Hostage Negotiation Class Learns From Memphis Incident

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(Southaven, MS) It’s a situation nearly every police officer dreads and few know how to handle effectively.

That’s why a group of students and police officers from Memphis and across north Mississippi are getting special training from a hostage negotiation expert.

”It’s totally opposite of what most police are, most people are action-oriented so that’s something we have to overcome to get people to slow down," explained hostage negotiation expert Cliff Freeman.

He says buying time buys cooler, more rational heads.

After a week of classroom instruction, students get to put what they learn into action.

Often times, the only thing that stands between success and tragedy is the hard work of the people negotiating to bring a heated situation to a peaceful end.

But as Memphis police and these students learned, in Tuesday’s standoff, that’s not always possible.

”That’s one of those situations where it’s very difficult and probably is not a negotiable incident, so that means it’s probably gonna turn to be a tactical resolution," said Freeman.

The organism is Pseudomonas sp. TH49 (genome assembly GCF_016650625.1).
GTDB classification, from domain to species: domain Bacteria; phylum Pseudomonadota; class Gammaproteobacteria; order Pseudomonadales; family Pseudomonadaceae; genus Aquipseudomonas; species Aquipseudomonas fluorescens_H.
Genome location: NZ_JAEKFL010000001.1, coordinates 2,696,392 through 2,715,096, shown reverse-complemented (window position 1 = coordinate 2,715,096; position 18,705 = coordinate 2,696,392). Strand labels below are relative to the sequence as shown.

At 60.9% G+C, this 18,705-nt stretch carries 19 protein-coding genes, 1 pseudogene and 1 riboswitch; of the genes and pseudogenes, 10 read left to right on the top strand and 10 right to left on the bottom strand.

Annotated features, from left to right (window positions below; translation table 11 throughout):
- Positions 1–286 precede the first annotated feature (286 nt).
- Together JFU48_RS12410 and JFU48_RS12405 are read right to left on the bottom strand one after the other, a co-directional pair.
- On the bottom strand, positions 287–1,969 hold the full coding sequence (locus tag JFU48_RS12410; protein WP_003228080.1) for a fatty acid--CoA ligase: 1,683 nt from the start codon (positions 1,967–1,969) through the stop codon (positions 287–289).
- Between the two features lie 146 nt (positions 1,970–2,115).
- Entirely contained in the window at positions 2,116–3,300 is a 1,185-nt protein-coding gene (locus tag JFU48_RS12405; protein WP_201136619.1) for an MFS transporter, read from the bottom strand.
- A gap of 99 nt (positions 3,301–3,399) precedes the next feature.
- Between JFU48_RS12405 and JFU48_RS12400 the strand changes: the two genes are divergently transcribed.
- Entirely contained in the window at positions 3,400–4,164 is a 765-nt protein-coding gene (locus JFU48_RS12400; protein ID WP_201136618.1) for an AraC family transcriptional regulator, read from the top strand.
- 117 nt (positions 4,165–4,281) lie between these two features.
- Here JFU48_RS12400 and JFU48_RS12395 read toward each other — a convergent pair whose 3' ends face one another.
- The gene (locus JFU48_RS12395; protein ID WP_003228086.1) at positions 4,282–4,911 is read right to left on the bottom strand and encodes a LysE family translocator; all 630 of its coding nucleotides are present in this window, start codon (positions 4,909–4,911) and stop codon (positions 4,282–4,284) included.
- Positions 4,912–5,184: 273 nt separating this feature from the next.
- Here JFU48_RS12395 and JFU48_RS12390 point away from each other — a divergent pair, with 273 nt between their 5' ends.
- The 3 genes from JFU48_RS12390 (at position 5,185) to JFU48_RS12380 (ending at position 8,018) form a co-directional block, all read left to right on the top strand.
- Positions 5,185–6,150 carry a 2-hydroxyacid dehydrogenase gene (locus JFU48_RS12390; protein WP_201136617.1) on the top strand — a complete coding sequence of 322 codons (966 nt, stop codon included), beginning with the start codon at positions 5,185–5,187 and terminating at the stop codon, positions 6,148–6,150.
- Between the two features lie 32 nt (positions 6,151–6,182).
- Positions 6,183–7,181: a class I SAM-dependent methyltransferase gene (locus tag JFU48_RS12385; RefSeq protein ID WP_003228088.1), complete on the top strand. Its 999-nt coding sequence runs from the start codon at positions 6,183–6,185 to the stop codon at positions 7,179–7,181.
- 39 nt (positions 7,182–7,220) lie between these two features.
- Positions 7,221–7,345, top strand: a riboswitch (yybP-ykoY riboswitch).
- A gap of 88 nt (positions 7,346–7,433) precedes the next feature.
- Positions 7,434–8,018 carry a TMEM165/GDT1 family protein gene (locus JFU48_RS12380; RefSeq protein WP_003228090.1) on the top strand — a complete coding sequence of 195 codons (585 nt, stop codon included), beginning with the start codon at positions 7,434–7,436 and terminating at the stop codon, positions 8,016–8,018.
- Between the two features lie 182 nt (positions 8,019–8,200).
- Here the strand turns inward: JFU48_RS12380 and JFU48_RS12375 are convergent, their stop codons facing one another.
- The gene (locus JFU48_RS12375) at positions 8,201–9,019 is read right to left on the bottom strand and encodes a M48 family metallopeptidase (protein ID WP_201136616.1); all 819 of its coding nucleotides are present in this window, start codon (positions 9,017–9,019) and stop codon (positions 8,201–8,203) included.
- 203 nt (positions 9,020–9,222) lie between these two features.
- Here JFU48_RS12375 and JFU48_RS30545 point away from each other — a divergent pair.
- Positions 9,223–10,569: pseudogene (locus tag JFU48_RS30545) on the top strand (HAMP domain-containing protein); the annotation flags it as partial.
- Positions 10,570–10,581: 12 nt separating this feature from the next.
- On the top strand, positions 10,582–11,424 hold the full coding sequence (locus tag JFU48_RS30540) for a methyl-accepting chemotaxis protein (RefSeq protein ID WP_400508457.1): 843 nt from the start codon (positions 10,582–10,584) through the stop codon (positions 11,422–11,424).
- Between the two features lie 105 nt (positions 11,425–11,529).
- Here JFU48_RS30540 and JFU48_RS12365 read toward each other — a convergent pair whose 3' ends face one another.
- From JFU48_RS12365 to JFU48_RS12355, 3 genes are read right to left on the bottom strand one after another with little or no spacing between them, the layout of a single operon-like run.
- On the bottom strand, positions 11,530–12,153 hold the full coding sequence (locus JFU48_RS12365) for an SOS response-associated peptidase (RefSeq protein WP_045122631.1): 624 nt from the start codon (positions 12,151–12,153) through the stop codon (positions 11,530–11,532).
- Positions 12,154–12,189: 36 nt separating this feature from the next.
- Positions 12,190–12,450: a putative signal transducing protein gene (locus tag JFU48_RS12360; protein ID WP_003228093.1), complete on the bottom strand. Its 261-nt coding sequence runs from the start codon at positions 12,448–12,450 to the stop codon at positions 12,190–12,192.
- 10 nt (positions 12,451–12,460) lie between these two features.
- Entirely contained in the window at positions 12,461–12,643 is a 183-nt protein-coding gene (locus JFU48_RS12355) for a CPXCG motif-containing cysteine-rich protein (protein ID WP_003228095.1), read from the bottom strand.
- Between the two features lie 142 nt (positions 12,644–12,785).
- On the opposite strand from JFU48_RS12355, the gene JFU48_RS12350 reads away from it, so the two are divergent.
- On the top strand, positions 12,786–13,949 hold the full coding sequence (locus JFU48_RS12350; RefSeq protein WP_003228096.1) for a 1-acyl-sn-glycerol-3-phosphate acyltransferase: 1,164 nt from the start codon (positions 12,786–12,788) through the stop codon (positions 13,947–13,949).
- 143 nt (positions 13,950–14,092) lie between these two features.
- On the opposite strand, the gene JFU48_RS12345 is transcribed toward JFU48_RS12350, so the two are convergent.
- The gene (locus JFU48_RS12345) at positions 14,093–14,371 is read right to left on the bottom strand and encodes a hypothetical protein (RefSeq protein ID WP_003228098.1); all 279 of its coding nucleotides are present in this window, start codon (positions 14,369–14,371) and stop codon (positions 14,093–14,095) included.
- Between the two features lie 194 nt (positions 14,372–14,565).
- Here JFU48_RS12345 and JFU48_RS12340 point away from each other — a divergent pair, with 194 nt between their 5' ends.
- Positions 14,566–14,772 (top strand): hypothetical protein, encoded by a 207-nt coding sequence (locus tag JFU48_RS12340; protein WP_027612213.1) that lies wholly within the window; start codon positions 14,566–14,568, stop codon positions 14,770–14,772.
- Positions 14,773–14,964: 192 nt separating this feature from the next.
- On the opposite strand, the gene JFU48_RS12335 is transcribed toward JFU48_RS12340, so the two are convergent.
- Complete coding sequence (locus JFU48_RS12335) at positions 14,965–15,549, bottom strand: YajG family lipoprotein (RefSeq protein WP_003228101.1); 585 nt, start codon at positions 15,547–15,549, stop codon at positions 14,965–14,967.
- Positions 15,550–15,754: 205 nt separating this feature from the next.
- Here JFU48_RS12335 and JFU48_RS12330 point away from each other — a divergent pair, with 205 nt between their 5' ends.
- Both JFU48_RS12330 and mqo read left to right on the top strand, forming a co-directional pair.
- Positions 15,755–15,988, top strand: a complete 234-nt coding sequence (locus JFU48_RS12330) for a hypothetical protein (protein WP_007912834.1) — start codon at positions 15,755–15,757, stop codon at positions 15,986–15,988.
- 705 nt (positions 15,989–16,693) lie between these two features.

Those in the class say it’s not for the faint of heart.

"I’m nervous. You feel like you’re in a really tense situation," said James McCutcheon of the University of Memphis.

But Freeman says negotiation gives everyone the best chance for a positive outcome, "If there’s an assault on a location, 78% of the time, someone will get injured. But we know if we use negotiation techniques that percentage drops greatly."

With practice comes confidence.

”Yeah, I feel like I can. I feel we’ve been prepared enough to negotiate these things out," said McCutcheon.

And they say that’s the point, turning violence to peace through open communication.